How to Watch the 2024 Total Solar Eclipse!

On Monday, April 8th, 2024, the total solar eclipse will cross North America, passing over Mexico, the United States and Canada. Dubbed the “Great North American Eclipse”, this will be the first total solar eclipse to be visible in provinces of Canada since February 26, 1979 and the only one where totality will be visible in the 21st century. If you miss your chance to view this total solar eclipse, the next one will take place in the Contiguous United States on August 23, 2044. Here are some tips, tricks and stories about how to watch the Total Solar Eclipse.

What is a solar eclipse and how is totality defined?

A solar eclipse happens when the Moon in its orbit passes directly between the Earth and the Sun, with the Moon blocking the Sun’s light. The Sun is about 400 times larger than our Moon, but it also happens to be about 400 times farther away from Earth, which means they look about the same size in the sky.

Sometimes the moon only blocks part of the Sun’s circle: that would be a partial eclipse. But, more rarely, the Moon blocks all the Sun’s light and that is the rare total solar eclipse. During a total eclipse, the whole of the Sun is blocked by the Moon. This means that none of its light reaches us, and so we're standing in the Moon's shadow. There are only certain points on Earth that are completely in the Moon’s shadow and this April, Southern Ontario will be one of those places. This period when the Sun is completely blocked is called totality. It will only last a few minutes, but is the most exciting and dramatic moment of an eclipse -- imagine a very short night, but in the middle of the day!

We will not see a total solar eclipse in Southern Ontario for a long, long time. It’s a very rare event because eclipses don't happen very often and even when they do only a small part of the Earth’s surface experiences a total eclipse. The next one in Canada is in Alberta but not until 2044.

Why is this solar eclipse important and when will it next be seen? Why so long?

Worldwide, total eclipses are quite common, usually occurring once every few years. However, from any particular location, they are very rare, and so it's really exciting to have one taking place so close to Waterloo! The eclipse in April will be the first in Southern Ontario since 1925, and the last one here until 2144.This means there won’t be another in Ontario in the whole 21st century!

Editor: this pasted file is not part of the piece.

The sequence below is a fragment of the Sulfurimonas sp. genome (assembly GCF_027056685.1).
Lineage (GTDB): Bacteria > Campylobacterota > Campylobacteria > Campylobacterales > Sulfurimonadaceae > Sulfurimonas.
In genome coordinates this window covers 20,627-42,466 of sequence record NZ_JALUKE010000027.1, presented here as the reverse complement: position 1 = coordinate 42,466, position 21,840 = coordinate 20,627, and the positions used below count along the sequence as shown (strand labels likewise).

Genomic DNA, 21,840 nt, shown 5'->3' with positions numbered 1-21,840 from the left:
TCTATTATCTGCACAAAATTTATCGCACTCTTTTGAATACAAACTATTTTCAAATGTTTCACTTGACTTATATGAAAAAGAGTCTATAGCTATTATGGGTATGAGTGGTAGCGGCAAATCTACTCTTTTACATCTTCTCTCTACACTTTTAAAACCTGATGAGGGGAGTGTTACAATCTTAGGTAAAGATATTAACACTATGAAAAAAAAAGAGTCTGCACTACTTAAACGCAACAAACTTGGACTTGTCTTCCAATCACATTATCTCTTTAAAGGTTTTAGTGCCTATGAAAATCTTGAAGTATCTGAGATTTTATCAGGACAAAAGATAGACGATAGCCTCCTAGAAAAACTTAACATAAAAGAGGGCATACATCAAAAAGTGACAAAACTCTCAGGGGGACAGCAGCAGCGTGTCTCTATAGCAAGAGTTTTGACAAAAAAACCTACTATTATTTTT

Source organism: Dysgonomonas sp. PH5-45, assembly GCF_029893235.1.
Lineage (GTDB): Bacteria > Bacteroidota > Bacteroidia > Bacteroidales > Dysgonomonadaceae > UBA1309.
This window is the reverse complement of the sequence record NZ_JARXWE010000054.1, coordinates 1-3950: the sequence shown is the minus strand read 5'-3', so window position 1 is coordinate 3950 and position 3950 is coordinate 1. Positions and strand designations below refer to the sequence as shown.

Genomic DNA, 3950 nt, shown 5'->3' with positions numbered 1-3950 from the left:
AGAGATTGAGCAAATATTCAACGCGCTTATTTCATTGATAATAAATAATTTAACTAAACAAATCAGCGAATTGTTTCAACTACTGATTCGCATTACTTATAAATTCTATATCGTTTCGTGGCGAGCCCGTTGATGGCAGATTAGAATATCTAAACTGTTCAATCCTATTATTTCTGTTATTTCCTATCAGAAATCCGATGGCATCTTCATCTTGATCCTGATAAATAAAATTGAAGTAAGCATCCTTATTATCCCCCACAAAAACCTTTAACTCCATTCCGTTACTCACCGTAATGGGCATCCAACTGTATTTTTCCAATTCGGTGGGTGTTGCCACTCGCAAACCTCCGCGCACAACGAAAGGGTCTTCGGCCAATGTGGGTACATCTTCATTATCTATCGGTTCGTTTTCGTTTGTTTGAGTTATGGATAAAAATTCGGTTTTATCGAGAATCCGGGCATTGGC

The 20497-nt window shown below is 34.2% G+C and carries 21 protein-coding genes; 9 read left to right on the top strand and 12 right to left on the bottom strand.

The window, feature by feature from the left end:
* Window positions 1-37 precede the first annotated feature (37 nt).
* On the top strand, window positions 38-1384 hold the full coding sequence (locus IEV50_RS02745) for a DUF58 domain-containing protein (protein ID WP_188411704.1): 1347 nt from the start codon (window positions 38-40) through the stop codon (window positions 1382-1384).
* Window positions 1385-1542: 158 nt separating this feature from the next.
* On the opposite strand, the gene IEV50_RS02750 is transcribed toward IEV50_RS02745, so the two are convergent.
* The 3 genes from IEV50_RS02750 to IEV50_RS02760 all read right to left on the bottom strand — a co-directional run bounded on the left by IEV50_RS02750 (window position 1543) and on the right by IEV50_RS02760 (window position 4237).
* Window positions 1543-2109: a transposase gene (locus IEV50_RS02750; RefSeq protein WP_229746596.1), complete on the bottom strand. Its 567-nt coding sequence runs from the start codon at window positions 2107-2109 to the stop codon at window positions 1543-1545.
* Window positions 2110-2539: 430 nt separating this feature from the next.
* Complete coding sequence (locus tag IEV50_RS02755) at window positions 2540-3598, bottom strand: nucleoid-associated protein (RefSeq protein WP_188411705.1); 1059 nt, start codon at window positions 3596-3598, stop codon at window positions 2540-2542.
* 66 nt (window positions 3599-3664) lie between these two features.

The Moon goes around the Earth once a month, so you might expect us to have a total eclipse every month, but total eclipses are much more rare. This is because of the tilt of the Moon's orbit: the Moon's orbit around the Earth is offset from the Earth's orbit around the Sun by an angle of about five degrees. This means that the Moon is usually either above or below the Earth's orbit, and so it usually just passes by the Sun in the sky. The only time when both of these orbits happen to line up is during a total eclipse!

How are Department members celebrating this?

The Waterloo Centre for Astrophysics is running several eclipse-related events that are open for anyone to attend! On March 27th, Dr. Roan Haggar will be speaking about the eclipse at Kitchener Public Library, and the WCA is also taking part in an event on April 4th celebrating perspectives on the eclipse from different faculties at the University.

A lot of Department members in Waterloo are travelling south for the eclipse. Waterloo will unfortunately only witness a 99% partial eclipse, meaning 1% of the Sun will still be visible. However, that 1% makes a lot of difference! Others like Dr. Haggar will be driving just south of Waterloo, but as the eclipse will be visible all over North America, some department members are planning to go eclipse-chasing to find the clearest sky possible!

What are some tips (viewing safety and astrophotography) to viewing the solar eclipse and joining local events?

The most important thing is to try to get hold of a pair of solar eclipse glasses. Even during a total eclipse, looking at the Sun is dangerous and can cause permanent damage to your eyes. In order to watch the eclipse safely, you must wear eclipse glasses that satisfy the official ISO 12312-2:2015 safety standard. Normal sunglasses are not sufficient -- eclipse glasses are more than 1000 times darker than these! You can watch a quick video about solar eclipse glasses and how to safely view a solar eclipse with Professor Emeritus Ralph Chou from the School of Optometry.

The only time you do not need to wear your glasses when looking at the Sun is during "totality", when the Sun is fully blocked by the Moon. During this time it is safe to remove your glasses, but you must put them back on before any part of the Sun becomes visible again.

You can also view the eclipse with a pinhole camera (there are lots of instructions on how to build these online), or with a solar filter than can be attached to a camera or telescope. Again, it is extremely important to use these properly and safely, otherwise you risk causing immediate damage to your eyes.

If you can't go to the local events, how can you enjoy the solar eclipse at home? Watch online / livestreams? Recommendations?

If you can't travel, a 99% eclipse will still be exciting, especially viewed through a pair of eclipse glasses. If you're lucky enough to live in the path of totality, it will be an amazing event regardless of whether you go to a viewing event!

Alternatively, there will be livestreams of the eclipse available online from all across Canada and the US. NASA will be running a live stream throughout the entire event that is free for anyone to watch.

We look forward to having you share your eclipse experiences with us! Send photos or a message to our Alumni Engagement Office!

Eclipse Perspectives Event

The registration for the Eclipse Perspectives event is now open! Click here to find out more!